Posted in Domestic Violence on September 26, 2012
According to a new study, Nevada continues to lead the nation in per capita deaths of women at the hands of men.
Nevada ranked first in per capita deaths of women by men five of the past six years. It had 2.62 women killed per 100,000 people in 2010, the report said. This is over twice the national rate of 1.22 per 100,000 people. It was followed by South Carolina at 1.94.
The executive director of the Nevada Network Against Domestic Violence, Sue Meuschke, stated that the state had such a high rate for several reasons, including the economy and Nevada’s gun culture.Due to the poor economy, women in dangerous domestic situations are waiting longer before they leave because they have less options for money, housing and other basic resources.
Meuschke said that guns are also a problem, because Nevada is a culture that says that you should possess a firearm, and mixing firearms and domestic violence is a recipe for murder. She stated that solutions to reduce the murders are complex and that economic resources must be put in place for those who need them, such as vouchers for housing, access to jobs that make someone financially independent and safe and affordable child care.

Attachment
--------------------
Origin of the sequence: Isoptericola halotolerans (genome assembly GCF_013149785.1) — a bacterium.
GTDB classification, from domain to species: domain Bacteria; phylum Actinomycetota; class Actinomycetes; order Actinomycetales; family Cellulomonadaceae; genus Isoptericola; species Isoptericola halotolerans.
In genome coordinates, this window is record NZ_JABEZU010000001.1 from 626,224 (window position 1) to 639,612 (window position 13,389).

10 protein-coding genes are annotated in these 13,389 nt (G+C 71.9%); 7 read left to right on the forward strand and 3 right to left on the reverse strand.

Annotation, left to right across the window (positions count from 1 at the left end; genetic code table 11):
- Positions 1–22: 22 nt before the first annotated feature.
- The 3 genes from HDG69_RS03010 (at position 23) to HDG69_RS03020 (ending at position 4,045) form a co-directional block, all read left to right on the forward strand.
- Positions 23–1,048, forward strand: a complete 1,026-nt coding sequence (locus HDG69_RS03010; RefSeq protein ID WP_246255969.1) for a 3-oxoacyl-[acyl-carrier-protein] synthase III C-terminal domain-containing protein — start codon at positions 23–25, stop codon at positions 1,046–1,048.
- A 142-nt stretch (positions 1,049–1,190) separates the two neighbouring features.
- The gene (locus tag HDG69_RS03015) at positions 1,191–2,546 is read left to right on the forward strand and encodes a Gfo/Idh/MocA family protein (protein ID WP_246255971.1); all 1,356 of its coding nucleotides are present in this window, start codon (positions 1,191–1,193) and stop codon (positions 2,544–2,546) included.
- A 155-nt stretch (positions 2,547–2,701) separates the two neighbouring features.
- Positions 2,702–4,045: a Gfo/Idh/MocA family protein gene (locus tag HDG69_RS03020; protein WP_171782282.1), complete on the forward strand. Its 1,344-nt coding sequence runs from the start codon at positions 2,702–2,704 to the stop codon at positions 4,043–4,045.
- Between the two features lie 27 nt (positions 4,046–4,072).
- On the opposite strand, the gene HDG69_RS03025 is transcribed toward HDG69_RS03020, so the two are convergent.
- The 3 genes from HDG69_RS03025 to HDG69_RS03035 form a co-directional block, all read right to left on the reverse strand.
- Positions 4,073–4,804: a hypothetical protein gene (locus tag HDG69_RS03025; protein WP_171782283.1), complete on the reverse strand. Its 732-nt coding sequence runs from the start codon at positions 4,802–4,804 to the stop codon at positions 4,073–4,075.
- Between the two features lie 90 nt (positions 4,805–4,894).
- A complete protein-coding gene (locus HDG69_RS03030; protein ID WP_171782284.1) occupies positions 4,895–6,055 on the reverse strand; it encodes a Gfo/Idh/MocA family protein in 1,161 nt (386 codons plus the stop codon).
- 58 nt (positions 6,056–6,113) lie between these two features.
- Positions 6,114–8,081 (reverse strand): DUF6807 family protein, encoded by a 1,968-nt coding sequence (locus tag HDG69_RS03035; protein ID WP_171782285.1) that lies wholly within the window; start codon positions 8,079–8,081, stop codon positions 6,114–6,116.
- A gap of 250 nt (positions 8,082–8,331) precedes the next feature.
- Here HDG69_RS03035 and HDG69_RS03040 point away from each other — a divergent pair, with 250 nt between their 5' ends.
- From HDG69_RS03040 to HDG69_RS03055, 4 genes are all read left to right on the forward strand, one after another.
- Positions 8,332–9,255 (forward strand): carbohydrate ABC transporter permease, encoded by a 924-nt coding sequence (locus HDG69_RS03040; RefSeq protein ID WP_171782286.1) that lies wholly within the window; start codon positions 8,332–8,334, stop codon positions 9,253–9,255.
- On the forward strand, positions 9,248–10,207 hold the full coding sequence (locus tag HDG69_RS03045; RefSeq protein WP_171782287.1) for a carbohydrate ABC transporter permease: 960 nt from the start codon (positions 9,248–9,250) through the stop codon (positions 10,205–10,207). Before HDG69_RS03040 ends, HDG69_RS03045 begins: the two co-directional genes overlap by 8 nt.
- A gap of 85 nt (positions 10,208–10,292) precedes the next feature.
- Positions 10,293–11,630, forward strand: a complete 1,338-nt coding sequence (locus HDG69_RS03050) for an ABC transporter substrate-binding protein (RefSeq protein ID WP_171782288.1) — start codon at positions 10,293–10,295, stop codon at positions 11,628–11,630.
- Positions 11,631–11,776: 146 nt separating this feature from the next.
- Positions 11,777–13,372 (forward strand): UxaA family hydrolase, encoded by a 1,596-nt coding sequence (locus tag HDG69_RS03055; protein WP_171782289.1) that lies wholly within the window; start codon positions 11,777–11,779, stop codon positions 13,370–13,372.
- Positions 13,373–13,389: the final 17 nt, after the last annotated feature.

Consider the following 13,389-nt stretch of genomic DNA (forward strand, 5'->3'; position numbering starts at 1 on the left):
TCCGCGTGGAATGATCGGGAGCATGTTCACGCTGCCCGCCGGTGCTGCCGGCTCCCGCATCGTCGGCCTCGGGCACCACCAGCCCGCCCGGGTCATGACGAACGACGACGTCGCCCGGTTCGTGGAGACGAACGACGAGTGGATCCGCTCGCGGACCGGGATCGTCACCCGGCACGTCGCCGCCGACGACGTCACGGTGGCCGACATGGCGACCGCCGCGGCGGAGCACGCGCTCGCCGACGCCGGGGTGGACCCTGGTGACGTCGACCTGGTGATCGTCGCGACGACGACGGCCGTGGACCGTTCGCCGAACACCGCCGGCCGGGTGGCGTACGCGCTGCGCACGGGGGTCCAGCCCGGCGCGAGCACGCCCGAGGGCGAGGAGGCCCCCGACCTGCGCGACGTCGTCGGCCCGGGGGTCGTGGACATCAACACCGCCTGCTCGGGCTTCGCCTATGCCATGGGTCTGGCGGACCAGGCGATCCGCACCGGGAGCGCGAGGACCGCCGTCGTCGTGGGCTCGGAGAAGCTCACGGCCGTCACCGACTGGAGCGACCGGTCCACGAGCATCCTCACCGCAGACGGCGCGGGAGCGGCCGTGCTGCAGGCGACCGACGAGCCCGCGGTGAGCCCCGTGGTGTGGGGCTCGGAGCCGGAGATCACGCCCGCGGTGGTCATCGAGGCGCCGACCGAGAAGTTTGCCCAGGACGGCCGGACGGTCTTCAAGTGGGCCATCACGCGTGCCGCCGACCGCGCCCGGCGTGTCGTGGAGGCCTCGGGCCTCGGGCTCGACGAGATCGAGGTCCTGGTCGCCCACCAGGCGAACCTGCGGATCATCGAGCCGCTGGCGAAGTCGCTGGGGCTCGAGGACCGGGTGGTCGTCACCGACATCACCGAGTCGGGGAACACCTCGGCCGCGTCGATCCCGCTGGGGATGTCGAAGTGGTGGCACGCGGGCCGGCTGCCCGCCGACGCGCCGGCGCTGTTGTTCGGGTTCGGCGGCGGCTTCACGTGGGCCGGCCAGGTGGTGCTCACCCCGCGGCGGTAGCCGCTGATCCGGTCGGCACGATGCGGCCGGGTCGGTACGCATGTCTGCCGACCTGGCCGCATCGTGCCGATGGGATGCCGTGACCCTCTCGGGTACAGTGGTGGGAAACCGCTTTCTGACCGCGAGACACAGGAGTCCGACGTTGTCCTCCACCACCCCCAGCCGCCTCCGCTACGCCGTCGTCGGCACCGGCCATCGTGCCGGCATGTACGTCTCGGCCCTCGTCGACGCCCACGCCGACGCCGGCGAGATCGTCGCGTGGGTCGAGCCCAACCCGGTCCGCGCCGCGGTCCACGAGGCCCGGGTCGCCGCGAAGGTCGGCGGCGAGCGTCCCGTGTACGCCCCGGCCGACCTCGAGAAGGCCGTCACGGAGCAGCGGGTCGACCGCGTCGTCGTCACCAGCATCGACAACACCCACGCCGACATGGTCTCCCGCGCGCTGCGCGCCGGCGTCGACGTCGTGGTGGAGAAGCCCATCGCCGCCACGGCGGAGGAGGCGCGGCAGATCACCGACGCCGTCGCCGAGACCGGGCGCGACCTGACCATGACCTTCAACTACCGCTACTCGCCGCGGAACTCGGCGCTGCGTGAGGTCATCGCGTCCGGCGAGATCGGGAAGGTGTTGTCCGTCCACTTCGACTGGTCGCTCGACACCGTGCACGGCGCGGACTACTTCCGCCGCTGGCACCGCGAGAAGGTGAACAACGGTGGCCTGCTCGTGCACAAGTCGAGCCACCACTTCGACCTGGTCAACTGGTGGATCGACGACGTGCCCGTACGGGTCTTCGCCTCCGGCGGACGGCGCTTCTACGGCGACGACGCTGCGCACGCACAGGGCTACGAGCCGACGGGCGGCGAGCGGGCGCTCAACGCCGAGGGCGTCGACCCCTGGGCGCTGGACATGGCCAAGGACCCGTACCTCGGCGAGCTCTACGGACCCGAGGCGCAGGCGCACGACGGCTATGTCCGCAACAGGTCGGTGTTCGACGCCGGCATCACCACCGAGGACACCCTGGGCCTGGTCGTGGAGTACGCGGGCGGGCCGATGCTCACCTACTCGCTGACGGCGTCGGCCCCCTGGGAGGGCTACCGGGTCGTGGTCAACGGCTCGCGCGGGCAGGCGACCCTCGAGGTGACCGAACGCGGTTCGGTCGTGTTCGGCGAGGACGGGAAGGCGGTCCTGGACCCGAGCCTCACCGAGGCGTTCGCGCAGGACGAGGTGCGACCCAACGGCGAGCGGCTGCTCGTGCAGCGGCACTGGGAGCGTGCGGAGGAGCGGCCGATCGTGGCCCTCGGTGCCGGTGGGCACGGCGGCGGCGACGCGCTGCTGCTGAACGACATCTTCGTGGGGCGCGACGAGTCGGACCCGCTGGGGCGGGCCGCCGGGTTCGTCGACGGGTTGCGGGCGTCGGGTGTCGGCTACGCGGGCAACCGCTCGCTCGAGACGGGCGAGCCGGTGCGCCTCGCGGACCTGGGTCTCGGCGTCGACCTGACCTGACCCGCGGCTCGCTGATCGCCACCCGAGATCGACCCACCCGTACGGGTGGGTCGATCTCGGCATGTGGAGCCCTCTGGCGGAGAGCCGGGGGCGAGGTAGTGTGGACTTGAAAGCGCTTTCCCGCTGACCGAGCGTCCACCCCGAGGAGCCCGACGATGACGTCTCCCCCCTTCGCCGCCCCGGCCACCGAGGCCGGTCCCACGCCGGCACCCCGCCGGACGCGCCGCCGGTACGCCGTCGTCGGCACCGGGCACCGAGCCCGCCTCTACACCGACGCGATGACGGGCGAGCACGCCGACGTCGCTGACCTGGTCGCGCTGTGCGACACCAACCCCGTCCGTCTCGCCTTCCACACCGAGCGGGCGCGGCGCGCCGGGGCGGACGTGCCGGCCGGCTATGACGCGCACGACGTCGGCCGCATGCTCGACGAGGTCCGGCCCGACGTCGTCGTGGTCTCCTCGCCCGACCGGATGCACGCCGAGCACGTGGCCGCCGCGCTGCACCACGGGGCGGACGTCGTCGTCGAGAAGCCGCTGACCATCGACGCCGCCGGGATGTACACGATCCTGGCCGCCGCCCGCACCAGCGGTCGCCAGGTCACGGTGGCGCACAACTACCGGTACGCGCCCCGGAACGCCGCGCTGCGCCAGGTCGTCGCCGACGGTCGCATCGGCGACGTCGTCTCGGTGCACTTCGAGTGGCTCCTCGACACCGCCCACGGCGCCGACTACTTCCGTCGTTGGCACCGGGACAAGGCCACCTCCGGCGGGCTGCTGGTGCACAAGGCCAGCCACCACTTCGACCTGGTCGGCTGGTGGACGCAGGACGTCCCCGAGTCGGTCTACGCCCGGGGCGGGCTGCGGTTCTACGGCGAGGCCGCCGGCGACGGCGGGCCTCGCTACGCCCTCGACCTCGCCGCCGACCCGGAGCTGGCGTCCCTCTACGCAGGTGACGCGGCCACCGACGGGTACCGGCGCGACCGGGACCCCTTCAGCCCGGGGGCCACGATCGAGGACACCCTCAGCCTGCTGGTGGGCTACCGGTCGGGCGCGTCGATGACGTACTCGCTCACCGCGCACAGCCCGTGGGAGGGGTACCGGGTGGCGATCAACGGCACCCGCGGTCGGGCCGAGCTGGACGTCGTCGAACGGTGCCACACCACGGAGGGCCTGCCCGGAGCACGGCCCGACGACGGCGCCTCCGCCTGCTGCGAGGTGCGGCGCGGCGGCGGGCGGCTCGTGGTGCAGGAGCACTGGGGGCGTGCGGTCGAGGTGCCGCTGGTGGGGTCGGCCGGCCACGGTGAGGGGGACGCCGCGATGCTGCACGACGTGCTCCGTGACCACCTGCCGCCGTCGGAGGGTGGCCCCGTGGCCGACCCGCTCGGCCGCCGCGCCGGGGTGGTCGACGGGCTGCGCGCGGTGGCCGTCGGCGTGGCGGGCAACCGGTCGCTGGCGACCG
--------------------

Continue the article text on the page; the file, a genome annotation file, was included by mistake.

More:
There are laws that prohibit someone who has a domestic violence protection order against them to possess a firearm and prohibits them from owning or possessing a gun if they have a domestic violence conviction. It is difficult, however, to verify who has guns that should not, and Meuschke said that it isn’t so much about the prohibition as it about putting systems in place that work.
The chief deputy district attorney of the Washoe County District Attorney’s Office team that prosecutes domestic violence said Nevada’s tourist-based lifestyle adds to the domestic violence problem, because people go to Reno and Las Vegas to drink, party and even use drugs, and sometimes it becomes violent.
Prosecution in these cases can be difficult, because victims are often in a position of need. This makes them reluctant to prosecute because they are financially or emotionally dependent on their abusers and are more willing to forgive any abuse, and a cycle develops.
The Nevada Attorney General Domestic Violence Fatality Review Statewide Team met the day after the report was released and is scheduled to release results and recommendations in January.
Source: The Huffington Post, “Nevada Once Again Leads Nation in Women Murdered by Men,” Josh Sugarmann, September 26, 2012